I associate Splatoon 2 with everything that is colorful and funny. It's relatively easy to play – assuming you're not serious with its tense leaderboard mode. The goal is simple: just paint everything you see and do not worry about kills or splats. As I once wrote in the past, it's like a pop song that comes to life. It is cheerful, stylish and pleasant.
But the upcoming Octo expansion of Splatoon 2, which makes the usually nasty octolings playable for the first time in the series, takes a darker approach. The music blaring through the walls of the subway station is scarier than what you would otherwise find in Splatoon. By comparison, it is more as if it is more about the early work of the electronic musician Grimes than about her recent work. The difficulty of each level also seems to depend on the short campaign of the base game.
And the Octo extension offers a lot more stages. The base game of Splatoon 2, although re-playable with various weapons, has only 32 missions. The Octo extension has 80 levels, though not every level is needed to "complete" your campaign – they are just for the extra challenge players should choose. Although I was not able to look at the map of the expansion during my demo, I had the impression that the Octo extension with this structure is much less linear than the original Splatoon 2 campaign (which allows you to take individual levels in any order but urge that you conquer everyone before you face the boss and come to the next world.
The stages I played were all unique and challenging compared to the game's original campaign Admittedly, they had to At one meeting, I was armed with a tri-slosher bucket and was attacked by two flying enemies, and I splashed paint in their direction without thinking, realizing an unfortunate truth: The ground below me was fragile boxes By throwing paint aimlessly, I could potentially call my Octoling a downfall Roughly unexpected – and convincing for other challenges that I would face in future stages.
Other stages I tried were ones with an infinite inkjet capability (like the inkjet special plane, only extended to go through a whole plane), powered by a constantly boosting boost. They had me armed with the sharp-shooter Charger as several opponents turned around on platforms and kept firing at me. I could turn them myself with a target on each end of the small platform, but it was easy to get overwhelmed. On another stage I pushed a huge ball around a narrow platform while the opponents had the whole Octoling in front of me. The stage reminded me of another game: The Legend of Zelda: Breath of the Wild. In particular, it reminded me of his many puzzles. A Nintendo representative tells me during my demo that this observation is no coincidence – some designers who worked on the Shrines of Breath of the Wild also worked on the Octo expansion.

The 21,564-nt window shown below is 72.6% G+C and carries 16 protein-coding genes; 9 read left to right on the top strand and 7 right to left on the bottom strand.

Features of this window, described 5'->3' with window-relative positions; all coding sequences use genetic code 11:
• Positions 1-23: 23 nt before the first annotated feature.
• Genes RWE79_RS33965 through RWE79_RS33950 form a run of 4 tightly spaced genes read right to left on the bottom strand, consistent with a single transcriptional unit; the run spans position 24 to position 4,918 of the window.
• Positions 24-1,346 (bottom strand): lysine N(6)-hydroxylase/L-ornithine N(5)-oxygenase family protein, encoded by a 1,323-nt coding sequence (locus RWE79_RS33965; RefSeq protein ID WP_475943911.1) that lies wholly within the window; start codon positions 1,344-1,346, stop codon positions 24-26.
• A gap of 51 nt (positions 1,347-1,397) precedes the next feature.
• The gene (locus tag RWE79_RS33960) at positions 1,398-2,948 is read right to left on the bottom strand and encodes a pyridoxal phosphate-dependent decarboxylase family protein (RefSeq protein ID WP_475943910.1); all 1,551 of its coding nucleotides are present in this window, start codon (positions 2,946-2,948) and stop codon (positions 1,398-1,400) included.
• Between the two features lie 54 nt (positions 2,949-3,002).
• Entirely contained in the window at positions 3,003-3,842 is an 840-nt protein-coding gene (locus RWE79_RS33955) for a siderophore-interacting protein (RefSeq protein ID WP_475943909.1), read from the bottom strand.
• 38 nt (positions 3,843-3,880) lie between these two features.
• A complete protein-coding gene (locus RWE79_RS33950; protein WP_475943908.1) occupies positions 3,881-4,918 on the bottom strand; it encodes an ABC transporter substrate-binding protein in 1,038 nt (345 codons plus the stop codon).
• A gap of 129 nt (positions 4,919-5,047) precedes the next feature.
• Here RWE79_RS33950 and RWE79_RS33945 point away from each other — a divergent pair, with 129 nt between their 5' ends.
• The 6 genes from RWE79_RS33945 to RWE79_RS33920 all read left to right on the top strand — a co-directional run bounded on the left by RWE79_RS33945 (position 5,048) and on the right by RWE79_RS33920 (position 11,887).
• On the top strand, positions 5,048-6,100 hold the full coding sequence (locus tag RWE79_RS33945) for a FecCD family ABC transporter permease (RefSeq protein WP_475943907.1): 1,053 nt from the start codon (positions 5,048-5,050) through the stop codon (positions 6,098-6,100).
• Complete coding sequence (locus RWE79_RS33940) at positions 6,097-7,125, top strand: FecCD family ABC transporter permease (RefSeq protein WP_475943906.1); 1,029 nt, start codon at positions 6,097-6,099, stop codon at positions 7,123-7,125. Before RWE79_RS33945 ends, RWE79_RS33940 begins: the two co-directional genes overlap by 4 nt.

Aesthetically, the new stages are saturated with familiar gadgets. In one level, a giant discarded Game Boy floated in the air. In another were old disks. Since the Splatoon universe is technically long in the future, with humans dying out, it seems that the Octo expansion may tell a little more about the fate of humanity beyond the lewd Sunken Scrolls collectibles of past campaigns. Or at least we will see what our entire unrecycled scrap looks like in the context of Splatoon 2.
The campaign also features a series of other surprises for veteran Splatoon fans, such as an appearance by Agent 3, the hero Inkling from the first Splatoon campaign, and Cap's Cuttlefish, who hosted the original game's campaign and was strikingly absent in his sequel. Players will also learn more about the creation of the Idolstars Pearl and Marina of Splatoon 2 and probably other creatures as well. When the campaign ends, players unlock the octoling characters for the multiplayer mode of the game.
And everything goes well together. The heightened challenge. The darker atmosphere. The stranger music. For players who were hungry for a more interesting campaign in the Splatoon universe, it looks like Splatoon 2: Octo Expansion may finally be, as it builds on its quirky version of a humanoid post-apocalypse.
I would not blame you if you never got around to completing the basic Splatoon 2 campaign. While it's fun and introduces a lot of interesting gimmicks (Grinding! Boss!), Splatoon 2's primary strength has always been multiplayer – whether you prefer the relaxed turf war, the competitive rank, or even your favorite mode PvE mode salmon run. The new announcement of the expansion resulted in a huge increase in the completion rate of the Splatoon 2 single-player campaign, though the players' base collectively remembered that they had never gotten over the main story. That's probably also a good thing, because after the few phases I've played as a person playing Splatoon 2 almost every day, they'll need the extra exercise. And the hell, I will too. I've never been good with this Charger cannon.
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